Finding the Natural Rhythm in Voiceover Copy
by Peter Drew
Breathe in. Breathe out. In. Out.
Thankfully, breathing’s an automatic bodily function. But it’s not so automatic when you’re faced with a piece of copy that needs to be voiced.
Finding the natural rhythm and breath points in a piece of copy are major keys to a natural sounding read. Ideally, you shouldn’t have to parse copy to find its rhythm. If all copy presented for voice over was written for the ear, with attention paid to how people naturally speak, then there would be a lot more one-take recording sessions. Since so much copy for voice-over is not written for the ear, it’s a good idea to have an approach to locating its most natural phrasing and breath points.
In conversation, we speak in “thought groups.” Our brains formulate chunks of speech as we think about what we’re trying to say. Research indicates that vocal tics, e.g. “uh,” “um,” “well,” and other short fillers, are simply that—verbal place holders used to buy time for our minds to generate subsequent thoughts and then articulate them.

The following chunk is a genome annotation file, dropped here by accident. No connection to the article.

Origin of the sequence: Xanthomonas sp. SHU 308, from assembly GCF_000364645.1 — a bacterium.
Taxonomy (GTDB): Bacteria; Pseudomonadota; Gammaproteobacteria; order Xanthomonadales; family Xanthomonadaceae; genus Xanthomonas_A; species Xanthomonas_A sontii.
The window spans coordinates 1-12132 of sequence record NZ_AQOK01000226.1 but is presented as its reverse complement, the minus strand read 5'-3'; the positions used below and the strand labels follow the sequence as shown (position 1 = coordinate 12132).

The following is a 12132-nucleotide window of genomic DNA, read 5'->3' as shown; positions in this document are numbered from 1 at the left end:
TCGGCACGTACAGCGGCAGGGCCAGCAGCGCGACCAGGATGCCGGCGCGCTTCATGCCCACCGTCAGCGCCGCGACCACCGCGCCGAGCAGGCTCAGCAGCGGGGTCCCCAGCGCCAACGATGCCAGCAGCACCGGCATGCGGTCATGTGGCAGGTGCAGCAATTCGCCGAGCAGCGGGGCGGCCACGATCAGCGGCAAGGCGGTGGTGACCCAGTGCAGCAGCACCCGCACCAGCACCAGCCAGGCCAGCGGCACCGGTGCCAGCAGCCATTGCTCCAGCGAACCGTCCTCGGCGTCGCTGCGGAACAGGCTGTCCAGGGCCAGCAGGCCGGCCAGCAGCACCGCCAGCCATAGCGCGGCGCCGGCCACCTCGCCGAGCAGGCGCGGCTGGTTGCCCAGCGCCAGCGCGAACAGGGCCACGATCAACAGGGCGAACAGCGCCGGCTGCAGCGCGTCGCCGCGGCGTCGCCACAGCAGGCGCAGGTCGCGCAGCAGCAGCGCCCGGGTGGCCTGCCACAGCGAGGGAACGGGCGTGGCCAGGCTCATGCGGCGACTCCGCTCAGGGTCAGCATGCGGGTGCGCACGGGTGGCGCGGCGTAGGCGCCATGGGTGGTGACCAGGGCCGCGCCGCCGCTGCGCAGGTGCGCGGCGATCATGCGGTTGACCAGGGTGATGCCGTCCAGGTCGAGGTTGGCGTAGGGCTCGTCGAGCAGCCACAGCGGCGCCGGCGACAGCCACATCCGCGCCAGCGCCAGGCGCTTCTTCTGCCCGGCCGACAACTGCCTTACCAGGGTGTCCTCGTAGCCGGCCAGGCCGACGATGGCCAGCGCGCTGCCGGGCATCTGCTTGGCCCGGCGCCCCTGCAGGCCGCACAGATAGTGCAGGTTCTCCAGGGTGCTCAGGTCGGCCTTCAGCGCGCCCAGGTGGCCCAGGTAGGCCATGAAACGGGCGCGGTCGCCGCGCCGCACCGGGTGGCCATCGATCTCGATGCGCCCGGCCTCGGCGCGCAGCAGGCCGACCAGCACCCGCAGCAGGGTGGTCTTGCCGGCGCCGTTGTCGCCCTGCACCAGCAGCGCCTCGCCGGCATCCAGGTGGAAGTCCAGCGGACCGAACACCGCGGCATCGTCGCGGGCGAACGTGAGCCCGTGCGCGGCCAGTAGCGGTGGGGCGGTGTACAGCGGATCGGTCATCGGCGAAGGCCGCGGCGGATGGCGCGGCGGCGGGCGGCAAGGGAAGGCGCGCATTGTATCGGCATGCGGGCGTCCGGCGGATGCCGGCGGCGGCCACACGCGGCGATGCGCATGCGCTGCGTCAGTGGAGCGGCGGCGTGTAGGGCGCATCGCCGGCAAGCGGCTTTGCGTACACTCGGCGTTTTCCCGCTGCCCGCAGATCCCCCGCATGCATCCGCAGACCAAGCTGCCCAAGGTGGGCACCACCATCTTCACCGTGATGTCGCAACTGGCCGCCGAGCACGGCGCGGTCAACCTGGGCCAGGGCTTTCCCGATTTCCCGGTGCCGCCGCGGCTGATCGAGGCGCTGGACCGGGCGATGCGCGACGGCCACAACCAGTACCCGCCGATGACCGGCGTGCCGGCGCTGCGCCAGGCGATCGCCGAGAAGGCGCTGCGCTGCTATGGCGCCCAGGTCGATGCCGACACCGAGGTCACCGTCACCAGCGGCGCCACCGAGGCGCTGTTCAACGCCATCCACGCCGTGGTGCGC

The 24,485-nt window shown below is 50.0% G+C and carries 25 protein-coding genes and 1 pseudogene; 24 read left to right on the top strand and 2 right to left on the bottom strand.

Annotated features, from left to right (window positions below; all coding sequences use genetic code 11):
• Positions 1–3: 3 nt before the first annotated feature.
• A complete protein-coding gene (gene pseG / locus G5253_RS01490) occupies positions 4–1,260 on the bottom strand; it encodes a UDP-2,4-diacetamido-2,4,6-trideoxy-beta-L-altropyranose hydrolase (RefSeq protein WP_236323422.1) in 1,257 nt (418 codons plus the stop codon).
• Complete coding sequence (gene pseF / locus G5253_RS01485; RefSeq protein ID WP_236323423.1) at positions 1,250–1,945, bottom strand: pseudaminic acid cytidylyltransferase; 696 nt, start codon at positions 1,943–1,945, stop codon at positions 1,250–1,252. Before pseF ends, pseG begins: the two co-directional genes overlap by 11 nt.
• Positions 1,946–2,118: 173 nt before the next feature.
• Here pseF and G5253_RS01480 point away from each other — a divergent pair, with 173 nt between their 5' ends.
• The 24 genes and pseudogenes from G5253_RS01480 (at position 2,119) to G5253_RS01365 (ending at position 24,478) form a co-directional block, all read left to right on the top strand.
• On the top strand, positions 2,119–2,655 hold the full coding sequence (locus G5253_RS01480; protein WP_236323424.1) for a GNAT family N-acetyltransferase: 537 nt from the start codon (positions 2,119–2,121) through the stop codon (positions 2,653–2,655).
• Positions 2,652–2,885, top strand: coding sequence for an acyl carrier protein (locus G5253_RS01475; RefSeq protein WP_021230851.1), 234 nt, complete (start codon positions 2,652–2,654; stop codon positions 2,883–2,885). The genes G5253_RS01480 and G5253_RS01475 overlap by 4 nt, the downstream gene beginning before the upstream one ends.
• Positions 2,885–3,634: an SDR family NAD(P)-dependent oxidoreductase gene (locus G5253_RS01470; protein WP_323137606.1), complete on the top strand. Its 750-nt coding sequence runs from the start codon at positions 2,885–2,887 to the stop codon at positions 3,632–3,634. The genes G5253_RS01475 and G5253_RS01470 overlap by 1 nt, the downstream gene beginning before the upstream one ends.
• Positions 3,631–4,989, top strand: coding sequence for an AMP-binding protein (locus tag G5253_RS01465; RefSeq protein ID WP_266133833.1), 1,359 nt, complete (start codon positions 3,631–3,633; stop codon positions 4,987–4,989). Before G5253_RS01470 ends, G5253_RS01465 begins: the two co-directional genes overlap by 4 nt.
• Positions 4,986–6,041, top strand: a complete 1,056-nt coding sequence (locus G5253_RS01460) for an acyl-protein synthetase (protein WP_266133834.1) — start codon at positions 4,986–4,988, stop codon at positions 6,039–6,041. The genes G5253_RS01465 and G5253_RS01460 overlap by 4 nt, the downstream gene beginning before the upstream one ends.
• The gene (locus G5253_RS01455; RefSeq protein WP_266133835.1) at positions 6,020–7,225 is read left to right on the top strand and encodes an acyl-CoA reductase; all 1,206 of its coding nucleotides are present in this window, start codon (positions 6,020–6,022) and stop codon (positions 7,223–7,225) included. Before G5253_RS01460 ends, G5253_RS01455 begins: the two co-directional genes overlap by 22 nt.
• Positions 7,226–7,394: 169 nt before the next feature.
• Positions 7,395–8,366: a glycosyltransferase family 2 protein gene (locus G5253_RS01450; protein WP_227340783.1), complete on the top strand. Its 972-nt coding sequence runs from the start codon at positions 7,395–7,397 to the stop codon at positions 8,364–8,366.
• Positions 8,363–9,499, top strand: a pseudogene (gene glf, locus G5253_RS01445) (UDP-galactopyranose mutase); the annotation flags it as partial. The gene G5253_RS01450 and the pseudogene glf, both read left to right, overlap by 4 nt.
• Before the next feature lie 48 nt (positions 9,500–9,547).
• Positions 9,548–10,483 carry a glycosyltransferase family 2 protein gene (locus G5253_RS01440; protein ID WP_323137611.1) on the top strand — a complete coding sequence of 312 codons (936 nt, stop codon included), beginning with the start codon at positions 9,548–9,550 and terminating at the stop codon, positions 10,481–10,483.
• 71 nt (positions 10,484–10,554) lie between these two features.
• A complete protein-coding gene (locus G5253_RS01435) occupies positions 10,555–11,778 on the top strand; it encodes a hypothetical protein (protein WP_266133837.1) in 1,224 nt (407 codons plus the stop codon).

You can use this “thought groups” concept to locate the natural phrasing and breath points in a piece of copy. It can be especially helpful with long-form scripts that contain long technical explanations, scripts that simply may have been lifted from a technical document written for the eye…not the ear.
Finding the “thought groups” in a piece of copy that obviously wasn’t written for the ear is not particularly difficult. Just “talk” the copy. In other words, read it in the most conversational manner possible as if it were coming right off the top of your head. Don’t be concerned with perfect diction or being error-free in your read. Very often you’ll find yourself pausing in places absent of punctuation, e.g. commas, dashes, periods, etc. Make a slash in pencil at the point of each natural pause. Then go back through the copy again using those slashes as natural breaks or breath points to see if the slashes are in the right places, regardless of how the copywriter punctuated the copy. Again, many copywriters write for the eye not the ear. You’ll find this technique especially helpful in long-form copy, especially medical or scientific scripts, which very often contain long, complex sentences. Talking the copy can help you find breath points in fast-paced hard sell copy, too.
This conversational approach can also help you overcome a tendency to “announce” a piece of copy. By talking the copy, you can discover a more natural person-to-person feel for what you’re communicating in the words, instead of primarily worrying about how you sound.
Approach copy with an eye and ear toward determining its natural thought groups and you’ll find your voiceovers will be smoother, with better breath control.
© Peter Drew